Ever had one of those advertising fliers in the mail, the one with a car key that just might start your next car down at the local dealer?
Dan Harwood spent a good part of Friday afternoon assembling those keys to send off to advertisers, patiently stringing 100 at a time on a metal rod. He also threaded the elastic string through the holes punched in several dozen instructional tags for office chairs.
Harwood, 30, who has Down syndrome, is one of about 200 people with disabilities who work weekdays at Options of Linn County. The county-run program provides sheltered workshop and supported employment in the community, but Harwood’s parents worry his job may be endangered.
“He brings home a tiny paycheck, but he thinks it’s great,” said Harwood’s father, Craig. “For many of the clients out there, it’s their ability to have a social life” that’s most important.
Craig and Kathy Harwood of southeast Cedar Rapids worry a proposal in Congress to require sheltered workshops like Options to pay workers the minimum wage will price their son and his co-workers out of their jobs.
“I wish it were not this way, but no one’s going to pay him a minimum wage,” Craig Harwood said. “It’s a pink slip for virtually every mentally handicapped worker in the U.S.”
Options director Jim Nagel is concerned, too. “When you’re making your bids for contracts, you’re bidding it on what the non-disabled person can do. You wouldn’t be able to pay the consumers the minimum wage” and stay in business, he said.
“It’s a case of an attempt to throw away the baby with the bathwater,” said Dion Williams, executive director of Systems Unlimited, a non-profit that operates a sheltered workshop in Iowa City.
Williams suspects the legislation is a response to the 2009 discovery of 21 mentally handicapped men living in squalor in a city-owned boardinghouse in Atalissa while working at West Liberty Foods. The arrangement through a subcontractor dated to the 1970s, and a lawsuit by the federal Equal Employment Opportunity Commission is seeking back wages.
U.S. Rep. Cliff Stearns, R-Fla., the bill’s sponsor, said the bill will improve employment opportunities for those with disabilities.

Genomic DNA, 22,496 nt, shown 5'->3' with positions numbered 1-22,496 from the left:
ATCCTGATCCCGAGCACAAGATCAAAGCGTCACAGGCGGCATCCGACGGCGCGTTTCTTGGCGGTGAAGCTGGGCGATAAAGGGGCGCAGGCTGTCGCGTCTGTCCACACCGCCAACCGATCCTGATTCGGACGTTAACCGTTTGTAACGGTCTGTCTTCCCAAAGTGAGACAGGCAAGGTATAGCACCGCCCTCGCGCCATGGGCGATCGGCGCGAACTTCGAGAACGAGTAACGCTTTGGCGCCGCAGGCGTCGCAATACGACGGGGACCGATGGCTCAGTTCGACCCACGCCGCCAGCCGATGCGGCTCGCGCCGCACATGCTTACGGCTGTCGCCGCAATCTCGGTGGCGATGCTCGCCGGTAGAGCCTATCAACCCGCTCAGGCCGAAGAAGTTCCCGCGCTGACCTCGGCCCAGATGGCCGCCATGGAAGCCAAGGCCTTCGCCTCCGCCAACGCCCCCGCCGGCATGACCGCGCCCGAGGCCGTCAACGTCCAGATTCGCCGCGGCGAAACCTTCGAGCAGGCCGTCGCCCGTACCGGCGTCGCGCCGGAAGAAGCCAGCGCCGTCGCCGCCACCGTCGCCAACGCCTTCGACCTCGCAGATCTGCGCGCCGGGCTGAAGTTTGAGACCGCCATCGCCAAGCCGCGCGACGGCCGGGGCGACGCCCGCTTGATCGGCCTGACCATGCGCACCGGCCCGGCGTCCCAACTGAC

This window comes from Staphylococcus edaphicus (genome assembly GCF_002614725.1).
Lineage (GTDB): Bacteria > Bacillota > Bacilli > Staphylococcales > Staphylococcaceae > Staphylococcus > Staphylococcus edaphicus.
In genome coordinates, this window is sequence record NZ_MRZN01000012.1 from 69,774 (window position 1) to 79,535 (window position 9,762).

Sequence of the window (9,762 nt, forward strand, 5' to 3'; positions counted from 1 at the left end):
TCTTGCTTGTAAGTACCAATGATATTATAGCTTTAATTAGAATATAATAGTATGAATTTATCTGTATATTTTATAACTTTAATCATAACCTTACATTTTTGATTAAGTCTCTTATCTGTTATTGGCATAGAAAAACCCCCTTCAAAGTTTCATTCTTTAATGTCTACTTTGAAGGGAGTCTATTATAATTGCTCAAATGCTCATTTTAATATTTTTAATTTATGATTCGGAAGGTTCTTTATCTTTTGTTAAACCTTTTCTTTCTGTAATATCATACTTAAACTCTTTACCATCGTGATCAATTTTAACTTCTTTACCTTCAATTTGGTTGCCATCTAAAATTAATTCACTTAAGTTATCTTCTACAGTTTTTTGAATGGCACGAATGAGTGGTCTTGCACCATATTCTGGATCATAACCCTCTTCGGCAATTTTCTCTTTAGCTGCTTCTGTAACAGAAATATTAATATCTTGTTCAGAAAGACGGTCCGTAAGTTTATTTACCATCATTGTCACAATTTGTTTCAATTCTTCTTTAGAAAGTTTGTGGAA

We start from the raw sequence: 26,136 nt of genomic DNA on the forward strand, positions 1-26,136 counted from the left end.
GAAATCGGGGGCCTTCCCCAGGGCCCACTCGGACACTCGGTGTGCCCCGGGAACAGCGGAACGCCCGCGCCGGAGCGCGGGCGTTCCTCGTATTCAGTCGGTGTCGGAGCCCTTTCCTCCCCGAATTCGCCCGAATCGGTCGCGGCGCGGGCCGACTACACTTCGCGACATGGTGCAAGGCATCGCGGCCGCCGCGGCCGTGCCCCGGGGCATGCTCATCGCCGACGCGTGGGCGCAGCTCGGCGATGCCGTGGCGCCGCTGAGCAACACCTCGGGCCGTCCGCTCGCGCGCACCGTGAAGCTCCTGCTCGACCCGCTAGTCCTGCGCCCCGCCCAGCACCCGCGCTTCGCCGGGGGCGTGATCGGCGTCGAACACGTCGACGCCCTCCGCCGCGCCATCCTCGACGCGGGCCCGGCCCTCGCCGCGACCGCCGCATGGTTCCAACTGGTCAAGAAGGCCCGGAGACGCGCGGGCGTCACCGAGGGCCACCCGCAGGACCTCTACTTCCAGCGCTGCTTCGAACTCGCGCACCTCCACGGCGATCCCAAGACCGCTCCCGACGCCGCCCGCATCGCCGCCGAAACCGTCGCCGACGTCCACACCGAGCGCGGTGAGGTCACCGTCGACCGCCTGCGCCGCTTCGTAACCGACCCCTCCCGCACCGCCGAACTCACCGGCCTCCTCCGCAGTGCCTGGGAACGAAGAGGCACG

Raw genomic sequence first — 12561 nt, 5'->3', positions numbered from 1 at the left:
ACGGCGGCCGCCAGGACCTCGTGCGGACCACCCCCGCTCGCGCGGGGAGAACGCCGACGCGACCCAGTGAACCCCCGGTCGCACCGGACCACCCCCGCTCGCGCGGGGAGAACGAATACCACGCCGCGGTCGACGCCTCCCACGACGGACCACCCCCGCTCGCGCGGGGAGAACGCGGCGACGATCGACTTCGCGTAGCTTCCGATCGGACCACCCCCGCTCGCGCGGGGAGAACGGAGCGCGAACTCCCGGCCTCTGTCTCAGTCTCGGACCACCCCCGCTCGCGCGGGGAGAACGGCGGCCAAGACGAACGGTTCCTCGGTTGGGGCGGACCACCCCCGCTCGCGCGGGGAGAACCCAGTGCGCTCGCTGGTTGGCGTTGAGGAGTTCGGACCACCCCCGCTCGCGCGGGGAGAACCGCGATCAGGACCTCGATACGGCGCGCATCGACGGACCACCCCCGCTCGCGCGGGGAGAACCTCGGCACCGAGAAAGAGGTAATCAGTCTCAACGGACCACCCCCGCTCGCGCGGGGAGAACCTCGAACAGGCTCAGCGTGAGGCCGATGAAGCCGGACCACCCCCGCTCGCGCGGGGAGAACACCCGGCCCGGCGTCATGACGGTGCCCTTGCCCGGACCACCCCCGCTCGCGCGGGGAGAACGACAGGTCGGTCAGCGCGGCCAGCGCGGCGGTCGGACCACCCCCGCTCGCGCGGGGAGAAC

“Although new technologies provide the disabled with greater opportunities, they still face many obstacles, including lower wages,” Stearns wrote in an email. “The legislation provides five years to phase out this provision, and I believe that nearly all could find a way to pay their disabled employees a fair wage in that time. However, if warranted, this measure could be amended to provide an exception, if it maintains the best interest of the disabled worker.”
“What this would bill would do is (say), people who can’t work at a competitive level don’t deserve to work at all,” said Williams.
“Without that exemption, sheltered workshops would close,” said Deb Pumphrey of Ottumwa, board president of Tenco Industries, the sheltered workshop where her 27-year-old son, Joshua, works, usually shredding paper.
Pumphrey was a witness at a Sept. 15 hearing of the Senate Committee on Health, Education, Labor and Pensions, chaired by Iowa Democrat Tom Harkin. The hearing on employment opportunities for disabled people didn’t specifically address the congressional legislation, but the sub-minimum wage was an issue, Pumphrey said.
“I was the lone ranger in the discussion,” she said. “My position was that sheltered workshops have a place in our world.”
Not all agree. The National Disability Rights Network issued a report this year critical of sheltered workshops. The report’s cover carries an image of the Atalissa boardinghouse.
“Over 70 years many families and individuals with disabilities themselves have bought into the premise that this is the best they can do,” said Anil Lewis, spokesman for the National Federation for the Blind. “The only story they’re told is the one (that) they’re not able to earn a living.”
The federation supports the proposal to end the sub-minimum wage. Instead, Lewis said employers can tailor easy, basic tasks for workers with disabilities while paying minimum wage.
“Just simply adopting a new business value that values the employee, the employee gets more productive, the expectations for the employee change,” said Lewis.
“It’s a very real and legitimate issue, and we need to continue to have conversations on it, but it’s a very complex issue,” said Jonathan Young, chairman of the National Council on Disability. The council is a federal agency advising the president, Congress and federal agencies on programs and policies affecting people with disabilities.
Young said the nation may decide to shift workers with disabilities to market-wage jobs, but Stearns’ legislation doesn’t provide a way to do it.
“Let’s approach this from the bottom up,” Young said. “Let’s look at the circumstances of people’s lives, what’s happening, what isn’t. That’s a little bit different approach than saying from a very high level, ‘Let’s eradicate the program now.’ ”The alternative now is “day care, basically,” said Craig Harwood. “We’re just winding the clock back 40 or 50 years.”